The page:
The Knight of the Forest tells Quixote that he is in love with a woman named Casildea de Vandalia, who has asked him to perform a seemingly endless chain of dangerous quests. Most recently, she has asked him to travel through Spain and force all the knights of the country to admit that Casildea is the most beautiful woman in the world. He’s especially proud to have defeated the famous Don Quixote. Don Quixote is outraged at this falsehood, and suggests that it was perhaps not Quixote himself but a lookalike, since he himself is the famous knight from La Mancha. To settle the question, they decide to battle when morning comes; the winner of the battle will be able to do what he likes with the loser.
In this scene, Quixote must face two doubles. There is the mysterious Knight of the Forest, who travels the country defending his beloved’s beauty just as Quixote travels defending Dulcinea’s beauty. There is also the imagined Quixote that the knight claims to have defeated. These doubles, which play-act at being Quixote, suggest that Quixote’s own life might be an act.
Just before dawn, they wake up their squires and tell them to get ready for the battle. When it becomes light, Sancho notices that the Squire of the Forest has an enormous, hideous purple nose and climbs a tree in fear. The Knight of the Forest is wearing a visor and a gold cape covered with shiny moons, so he is renamed Knight of the Spangles. They back up and charge at one another; Don Quixote’s horse is faster, so Quixote throws the Knight of the Spangles to the ground. He takes off the knight’s helmet to make sure he survived the fall and discovers that the mysterious knight is Sansón Carrasco. The Squire of the Forest runs up to them, without the horrible nose, and asks them not to hurt the young graduate. Sancho recognizes the squire – it’s a neighbor of his from the village named Tomé Cecial. The Knight of the Spangles admits Dulcinea’s beauty and he and his squire limp away. Quixote and Sancho, though, remain convinced that the two men are enemies disguised by enchanters.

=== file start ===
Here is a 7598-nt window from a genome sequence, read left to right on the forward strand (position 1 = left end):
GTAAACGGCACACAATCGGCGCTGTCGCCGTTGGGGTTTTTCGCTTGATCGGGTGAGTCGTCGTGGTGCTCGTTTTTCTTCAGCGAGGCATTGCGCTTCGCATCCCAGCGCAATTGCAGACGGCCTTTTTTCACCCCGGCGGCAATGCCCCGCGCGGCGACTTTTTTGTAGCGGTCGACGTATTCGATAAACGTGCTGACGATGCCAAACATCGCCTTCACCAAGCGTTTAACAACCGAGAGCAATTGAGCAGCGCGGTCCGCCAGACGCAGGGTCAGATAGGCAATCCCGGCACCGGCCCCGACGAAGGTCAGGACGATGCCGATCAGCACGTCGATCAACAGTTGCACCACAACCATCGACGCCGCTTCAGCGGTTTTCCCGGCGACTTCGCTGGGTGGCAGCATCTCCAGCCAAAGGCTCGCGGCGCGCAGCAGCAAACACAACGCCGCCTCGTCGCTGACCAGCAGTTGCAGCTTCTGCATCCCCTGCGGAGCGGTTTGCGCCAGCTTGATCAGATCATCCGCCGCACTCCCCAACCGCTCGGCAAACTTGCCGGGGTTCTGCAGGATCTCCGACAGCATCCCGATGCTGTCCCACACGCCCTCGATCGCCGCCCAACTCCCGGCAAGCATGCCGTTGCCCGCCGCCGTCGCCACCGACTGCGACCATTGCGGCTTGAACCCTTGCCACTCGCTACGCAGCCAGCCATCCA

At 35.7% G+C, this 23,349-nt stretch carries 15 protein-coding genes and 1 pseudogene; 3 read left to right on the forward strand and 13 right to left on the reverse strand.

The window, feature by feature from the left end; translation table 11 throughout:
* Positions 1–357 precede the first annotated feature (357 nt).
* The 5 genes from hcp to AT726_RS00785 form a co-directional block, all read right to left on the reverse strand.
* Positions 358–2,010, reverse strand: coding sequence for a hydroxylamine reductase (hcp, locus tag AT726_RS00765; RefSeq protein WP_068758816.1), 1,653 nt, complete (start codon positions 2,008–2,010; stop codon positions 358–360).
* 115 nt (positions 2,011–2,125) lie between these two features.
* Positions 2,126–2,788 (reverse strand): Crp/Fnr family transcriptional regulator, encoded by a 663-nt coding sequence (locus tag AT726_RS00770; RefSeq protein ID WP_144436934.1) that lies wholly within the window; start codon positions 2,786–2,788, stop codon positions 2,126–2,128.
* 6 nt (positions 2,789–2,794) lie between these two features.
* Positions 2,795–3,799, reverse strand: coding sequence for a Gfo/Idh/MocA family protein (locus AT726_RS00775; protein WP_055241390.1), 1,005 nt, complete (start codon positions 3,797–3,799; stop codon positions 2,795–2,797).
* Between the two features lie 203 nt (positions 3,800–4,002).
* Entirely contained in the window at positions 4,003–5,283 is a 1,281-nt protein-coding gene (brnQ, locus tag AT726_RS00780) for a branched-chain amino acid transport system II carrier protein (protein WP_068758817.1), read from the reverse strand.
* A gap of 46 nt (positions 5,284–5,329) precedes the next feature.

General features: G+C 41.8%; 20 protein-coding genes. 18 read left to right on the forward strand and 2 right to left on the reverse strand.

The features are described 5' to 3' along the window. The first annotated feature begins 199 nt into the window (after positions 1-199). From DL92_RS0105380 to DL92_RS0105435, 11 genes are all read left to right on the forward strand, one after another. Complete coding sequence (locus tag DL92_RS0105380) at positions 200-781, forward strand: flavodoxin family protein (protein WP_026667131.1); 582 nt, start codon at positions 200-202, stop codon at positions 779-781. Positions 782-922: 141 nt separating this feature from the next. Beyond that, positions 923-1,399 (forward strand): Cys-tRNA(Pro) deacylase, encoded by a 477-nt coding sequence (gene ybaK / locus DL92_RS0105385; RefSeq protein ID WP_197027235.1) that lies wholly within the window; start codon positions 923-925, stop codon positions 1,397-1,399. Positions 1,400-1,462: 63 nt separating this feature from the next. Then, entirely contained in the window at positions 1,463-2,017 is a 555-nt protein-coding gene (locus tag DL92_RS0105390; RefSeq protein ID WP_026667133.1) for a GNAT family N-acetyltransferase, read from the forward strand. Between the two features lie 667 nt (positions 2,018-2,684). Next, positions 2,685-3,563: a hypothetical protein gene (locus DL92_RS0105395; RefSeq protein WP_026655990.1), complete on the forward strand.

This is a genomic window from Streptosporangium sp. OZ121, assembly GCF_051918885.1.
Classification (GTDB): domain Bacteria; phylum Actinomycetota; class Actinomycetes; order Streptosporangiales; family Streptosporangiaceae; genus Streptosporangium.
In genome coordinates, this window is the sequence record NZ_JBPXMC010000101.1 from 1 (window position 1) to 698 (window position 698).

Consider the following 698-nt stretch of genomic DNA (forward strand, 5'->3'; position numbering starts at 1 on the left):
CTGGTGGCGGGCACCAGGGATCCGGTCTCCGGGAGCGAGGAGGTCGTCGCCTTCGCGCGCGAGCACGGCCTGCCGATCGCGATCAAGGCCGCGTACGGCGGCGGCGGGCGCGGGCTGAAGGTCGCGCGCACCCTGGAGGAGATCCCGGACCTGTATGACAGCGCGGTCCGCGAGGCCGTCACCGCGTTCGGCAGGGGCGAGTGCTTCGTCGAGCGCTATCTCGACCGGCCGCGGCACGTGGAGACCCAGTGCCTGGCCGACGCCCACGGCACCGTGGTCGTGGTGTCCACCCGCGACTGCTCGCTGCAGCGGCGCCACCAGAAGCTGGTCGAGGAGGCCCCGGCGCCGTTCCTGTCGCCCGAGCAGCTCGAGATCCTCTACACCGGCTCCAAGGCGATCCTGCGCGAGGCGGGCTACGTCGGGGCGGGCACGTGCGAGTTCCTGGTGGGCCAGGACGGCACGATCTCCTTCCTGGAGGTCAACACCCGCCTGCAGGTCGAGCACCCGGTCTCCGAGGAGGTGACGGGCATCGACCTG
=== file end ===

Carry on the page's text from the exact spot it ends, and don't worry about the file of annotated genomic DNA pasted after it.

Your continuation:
At night the two strangers seemed interesting and mysterious, but in daylight they look like actors with all their props on display. The shiny moons are like the false-gold trinkets of the actors. After the battle, it turns out that they really are actors, playing at being a knight and a squire. Yet Sancho and Quixote are unwilling to believe that the strangers are really friends of theirs from the village. They have placed their faith in knight-errantry, and they need to believe that the first exciting adventure of their third sally is real, not make-believe. Once again, enchanters fill the gap between how life should be and how life really is.